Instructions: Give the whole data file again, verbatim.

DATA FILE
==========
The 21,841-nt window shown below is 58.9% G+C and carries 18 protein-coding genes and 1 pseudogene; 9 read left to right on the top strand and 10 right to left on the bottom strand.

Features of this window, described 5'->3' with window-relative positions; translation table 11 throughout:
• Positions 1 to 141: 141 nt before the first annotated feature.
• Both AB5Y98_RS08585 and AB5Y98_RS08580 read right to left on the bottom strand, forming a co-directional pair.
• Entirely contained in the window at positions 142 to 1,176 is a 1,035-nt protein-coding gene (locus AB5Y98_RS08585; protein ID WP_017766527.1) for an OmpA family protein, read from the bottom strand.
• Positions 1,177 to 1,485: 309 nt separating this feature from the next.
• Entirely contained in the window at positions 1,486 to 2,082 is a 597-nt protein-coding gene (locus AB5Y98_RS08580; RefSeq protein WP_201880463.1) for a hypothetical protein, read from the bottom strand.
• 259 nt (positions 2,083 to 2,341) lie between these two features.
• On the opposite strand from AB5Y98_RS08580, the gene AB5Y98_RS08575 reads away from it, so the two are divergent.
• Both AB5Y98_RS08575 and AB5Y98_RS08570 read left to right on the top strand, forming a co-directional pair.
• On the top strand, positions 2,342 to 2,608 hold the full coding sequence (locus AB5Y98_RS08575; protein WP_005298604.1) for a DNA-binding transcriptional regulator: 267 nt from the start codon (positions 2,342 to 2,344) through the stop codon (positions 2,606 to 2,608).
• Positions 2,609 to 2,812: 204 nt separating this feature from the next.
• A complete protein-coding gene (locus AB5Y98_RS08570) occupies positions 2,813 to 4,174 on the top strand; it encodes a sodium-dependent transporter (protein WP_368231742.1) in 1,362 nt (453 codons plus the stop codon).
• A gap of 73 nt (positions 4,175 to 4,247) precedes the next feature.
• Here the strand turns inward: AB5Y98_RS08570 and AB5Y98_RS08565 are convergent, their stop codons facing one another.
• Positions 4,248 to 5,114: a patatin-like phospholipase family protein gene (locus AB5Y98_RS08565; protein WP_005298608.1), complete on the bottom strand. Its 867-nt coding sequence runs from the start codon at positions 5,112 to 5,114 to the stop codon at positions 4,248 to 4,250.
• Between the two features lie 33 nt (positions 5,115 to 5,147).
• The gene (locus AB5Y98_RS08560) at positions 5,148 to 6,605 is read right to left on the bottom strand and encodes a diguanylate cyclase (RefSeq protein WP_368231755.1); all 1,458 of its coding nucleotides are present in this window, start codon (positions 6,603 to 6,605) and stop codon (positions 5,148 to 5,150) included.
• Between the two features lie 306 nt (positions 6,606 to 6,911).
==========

The 21,841-nt window shown below is 58.9% G+C and carries 18 protein-coding genes and 1 pseudogene; 9 read left to right on the top strand and 10 right to left on the bottom strand.

Features of this window, described 5'->3' with window-relative positions; translation table 11 throughout:
• Positions 1 to 141: 141 nt before the first annotated feature.
• Both AB5Y98_RS08585 and AB5Y98_RS08580 read right to left on the bottom strand, forming a co-directional pair.
• Entirely contained in the window at positions 142 to 1,176 is a 1,035-nt protein-coding gene (locus AB5Y98_RS08585; protein ID WP_017766527.1) for an OmpA family protein, read from the bottom strand.
• Positions 1,177 to 1,485: 309 nt separating this feature from the next.
• Entirely contained in the window at positions 1,486 to 2,082 is a 597-nt protein-coding gene (locus AB5Y98_RS08580; RefSeq protein WP_201880463.1) for a hypothetical protein, read from the bottom strand.
• 259 nt (positions 2,083 to 2,341) lie between these two features.
• On the opposite strand from AB5Y98_RS08580, the gene AB5Y98_RS08575 reads away from it, so the two are divergent.
• Both AB5Y98_RS08575 and AB5Y98_RS08570 read left to right on the top strand, forming a co-directional pair.
• On the top strand, positions 2,342 to 2,608 hold the full coding sequence (locus AB5Y98_RS08575; protein WP_005298604.1) for a DNA-binding transcriptional regulator: 267 nt from the start codon (positions 2,342 to 2,344) through the stop codon (positions 2,606 to 2,608).
• Positions 2,609 to 2,812: 204 nt separating this feature from the next.
• A complete protein-coding gene (locus AB5Y98_RS08570) occupies positions 2,813 to 4,174 on the top strand; it encodes a sodium-dependent transporter (protein WP_368231742.1) in 1,362 nt (453 codons plus the stop codon).
• A gap of 73 nt (positions 4,175 to 4,247) precedes the next feature.
• Here the strand turns inward: AB5Y98_RS08570 and AB5Y98_RS08565 are convergent, their stop codons facing one another.
• Positions 4,248 to 5,114: a patatin-like phospholipase family protein gene (locus AB5Y98_RS08565; protein WP_005298608.1), complete on the bottom strand. Its 867-nt coding sequence runs from the start codon at positions 5,112 to 5,114 to the stop codon at positions 4,248 to 4,250.
• Between the two features lie 33 nt (positions 5,115 to 5,147).
• The gene (locus AB5Y98_RS08560) at positions 5,148 to 6,605 is read right to left on the bottom strand and encodes a diguanylate cyclase (RefSeq protein WP_368231755.1); all 1,458 of its coding nucleotides are present in this window, start codon (positions 6,603 to 6,605) and stop codon (positions 5,148 to 5,150) included.
• Between the two features lie 306 nt (positions 6,606 to 6,911).